A woman in her mid-20s narrowly avoided having her tongue amputated because one of her teeth became infected.
Caitlin Alsop, 24, is grateful doctors prevented her from years of relearning how to drink, eat, and speak by helping her avoid a glossectomy surgical procedure.
The woman from Australia’s Gold Coast had been diagnosed with a serious tooth infection that caused her throat to swell so much that it was closed and put her in a coma.
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It all started in August 2018 when she had dinner, went to bed, and realized she could not breathe overnight.
“I came in to the world on a Sunday struggling to breathe and nearly left the world the same way two weeks ago,” she said in a Facebook post on Aug. 19, 2018.
"Never be ashamed of a scar. It means something tried to beat you, but you were stronger than it"….So, I came in to…
She revealed she faced her three deepest fears of hospitals, intubation, and burns in a single night. Emergency room doctors gave Alsop adrenaline for a suspected allergic reaction and an induced coma when her blood pressure dropped, while they examined her.
“An ambulance transfer, emergency operation, life support in [the] intensive care unit for nine days, and an incredible team of 18-60 people at the Gold Coast University Hospital (GCUH), and I am alive and well today,” she said.
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Alsop was disappointed that no health professional could immediately diagnose her symptoms.
“My three symptoms that no general practitioner could detect? A burnt tongue feeling that night, red rash on my face, and sleeping constantly,” she said.
Her worried family members gathered around her.
“Mum was told to prepare for the worst,” she told News Limited.
After undergoing several tests, doctors finally discovered the symptoms was because Alsop had contracted Ludwig’s angina, a rare skin infection that spreads under the tongue after developing an abscess—when pus accumulates in the center of a tooth.
“The condition is extremely rare and means to be strangled alive,” she said.
The infection had spread from a wisdom tooth she did not know she had to her entire jaw. Doctors were concerned it may travel to her brain, neck, and chest.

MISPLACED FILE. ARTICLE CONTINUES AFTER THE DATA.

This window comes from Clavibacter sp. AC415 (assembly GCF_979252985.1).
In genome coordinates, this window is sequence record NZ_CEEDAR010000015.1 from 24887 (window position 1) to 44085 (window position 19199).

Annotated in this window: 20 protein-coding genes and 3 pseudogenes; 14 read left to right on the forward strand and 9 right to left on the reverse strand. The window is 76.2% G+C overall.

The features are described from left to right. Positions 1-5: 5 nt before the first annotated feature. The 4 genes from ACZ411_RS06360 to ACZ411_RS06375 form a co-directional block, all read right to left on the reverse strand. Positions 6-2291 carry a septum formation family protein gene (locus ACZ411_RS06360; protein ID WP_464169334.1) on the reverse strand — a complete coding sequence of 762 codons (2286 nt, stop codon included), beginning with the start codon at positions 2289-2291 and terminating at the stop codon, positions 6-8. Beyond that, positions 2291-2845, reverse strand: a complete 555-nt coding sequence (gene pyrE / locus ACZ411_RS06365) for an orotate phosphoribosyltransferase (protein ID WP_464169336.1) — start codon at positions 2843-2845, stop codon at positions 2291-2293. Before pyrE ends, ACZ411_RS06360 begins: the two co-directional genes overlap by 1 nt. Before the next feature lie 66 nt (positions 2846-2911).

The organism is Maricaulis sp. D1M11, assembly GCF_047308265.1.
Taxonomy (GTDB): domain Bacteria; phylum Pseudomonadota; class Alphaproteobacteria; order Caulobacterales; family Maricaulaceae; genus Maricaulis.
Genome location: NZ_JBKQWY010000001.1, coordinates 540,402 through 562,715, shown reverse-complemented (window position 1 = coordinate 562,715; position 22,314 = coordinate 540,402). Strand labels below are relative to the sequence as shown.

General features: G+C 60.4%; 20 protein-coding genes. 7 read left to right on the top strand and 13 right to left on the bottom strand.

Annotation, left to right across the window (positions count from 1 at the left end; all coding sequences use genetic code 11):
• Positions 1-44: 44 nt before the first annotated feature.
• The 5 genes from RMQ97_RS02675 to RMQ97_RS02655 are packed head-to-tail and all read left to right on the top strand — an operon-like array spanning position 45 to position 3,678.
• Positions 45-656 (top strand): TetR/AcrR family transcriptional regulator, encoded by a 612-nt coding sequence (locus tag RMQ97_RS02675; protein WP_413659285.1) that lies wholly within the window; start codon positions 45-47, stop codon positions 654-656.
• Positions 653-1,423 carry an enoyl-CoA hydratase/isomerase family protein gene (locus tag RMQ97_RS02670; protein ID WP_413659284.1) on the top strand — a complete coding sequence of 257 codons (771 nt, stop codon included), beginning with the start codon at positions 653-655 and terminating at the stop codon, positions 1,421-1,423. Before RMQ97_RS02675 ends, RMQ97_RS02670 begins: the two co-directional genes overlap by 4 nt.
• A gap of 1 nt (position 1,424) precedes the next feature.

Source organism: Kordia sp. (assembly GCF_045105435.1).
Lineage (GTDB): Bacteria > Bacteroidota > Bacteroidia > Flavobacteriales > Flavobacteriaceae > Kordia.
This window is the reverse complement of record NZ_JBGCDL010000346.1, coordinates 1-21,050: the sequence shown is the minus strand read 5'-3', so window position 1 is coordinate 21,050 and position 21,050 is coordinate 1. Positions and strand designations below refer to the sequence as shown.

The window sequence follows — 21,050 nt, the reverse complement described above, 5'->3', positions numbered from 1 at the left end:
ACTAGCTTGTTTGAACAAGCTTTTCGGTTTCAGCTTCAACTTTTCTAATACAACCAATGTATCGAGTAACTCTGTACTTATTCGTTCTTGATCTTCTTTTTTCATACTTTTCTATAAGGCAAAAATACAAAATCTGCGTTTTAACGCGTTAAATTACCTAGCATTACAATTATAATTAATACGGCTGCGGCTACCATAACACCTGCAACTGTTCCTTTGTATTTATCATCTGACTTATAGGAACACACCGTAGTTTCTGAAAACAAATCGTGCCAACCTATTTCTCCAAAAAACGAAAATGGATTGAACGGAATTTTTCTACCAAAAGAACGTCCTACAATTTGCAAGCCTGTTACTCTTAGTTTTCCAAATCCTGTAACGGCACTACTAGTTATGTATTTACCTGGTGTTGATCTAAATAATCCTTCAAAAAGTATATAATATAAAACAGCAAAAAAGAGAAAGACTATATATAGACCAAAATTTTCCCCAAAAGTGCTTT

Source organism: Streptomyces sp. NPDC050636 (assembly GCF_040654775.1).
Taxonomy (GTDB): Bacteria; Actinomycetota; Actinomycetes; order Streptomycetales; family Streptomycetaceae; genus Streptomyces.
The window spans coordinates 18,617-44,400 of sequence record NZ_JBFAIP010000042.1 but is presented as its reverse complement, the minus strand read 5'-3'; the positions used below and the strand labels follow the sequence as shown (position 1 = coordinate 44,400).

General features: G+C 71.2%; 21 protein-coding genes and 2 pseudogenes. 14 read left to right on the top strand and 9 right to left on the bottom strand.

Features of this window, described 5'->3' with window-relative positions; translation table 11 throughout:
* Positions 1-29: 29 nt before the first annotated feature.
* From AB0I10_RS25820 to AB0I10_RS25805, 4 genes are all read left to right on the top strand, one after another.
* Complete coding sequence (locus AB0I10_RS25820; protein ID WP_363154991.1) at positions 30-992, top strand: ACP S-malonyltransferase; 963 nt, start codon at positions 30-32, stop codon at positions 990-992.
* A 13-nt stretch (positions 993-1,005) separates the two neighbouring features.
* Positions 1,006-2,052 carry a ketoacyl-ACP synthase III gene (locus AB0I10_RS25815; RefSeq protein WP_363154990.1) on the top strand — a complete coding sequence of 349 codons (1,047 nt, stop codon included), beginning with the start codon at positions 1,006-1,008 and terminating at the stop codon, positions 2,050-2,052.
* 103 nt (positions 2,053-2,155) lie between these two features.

“It was the infection and life support machines/drains which burnt me. It moves quickly through any tissues,” Alsop said.
GCUH Oral Surgeon Dr. Kemal Akbiyik said it is essential for patients to attend regular dental checks and remove wisdom teeth as dental infections can become deadly.
“Ludwig’s angina is a life-threatening condition because it threatens the airway, and patients can die from acute airway obstruction from the swelling it causes,” he told News Limited. “A dental infection can travel to the brain or downwards into the neck, and even into the chest.”
Alsop thanked doctors for saving her life and has started inviting family and friends to visit her again.
“To the real heroes, the ones who wear scrubs not capes, thank you from the bottom of my heart for what you do everyday,” she said in another Facebook post on Oct. 17, 2018. “Home now and anyone is welcome to come visit.”
To the real heroes. The ones who wear scrubs not capes. Thank you from the bottom of my heart for what you do everyday. ????⚕️????⚕️????????. #nurseappreciation
Even though doctors were able to save Alsop’s tongue, she still has a permanent speech impediment. She hopes to return to authoring her own free deals mobile application called YesThanks.
“I was scared to go back to the business, and scared to talk with my new lisp,” she said. “It’s ironic that in nearly losing my tongue and my ability to speak, I gained a whole new voice, and an even bigger story to share.”
“I am so thankful for it, live every day like it’s your last. Never be ashamed of a scar. It means something tried to beat you, but you were stronger than it,” she added.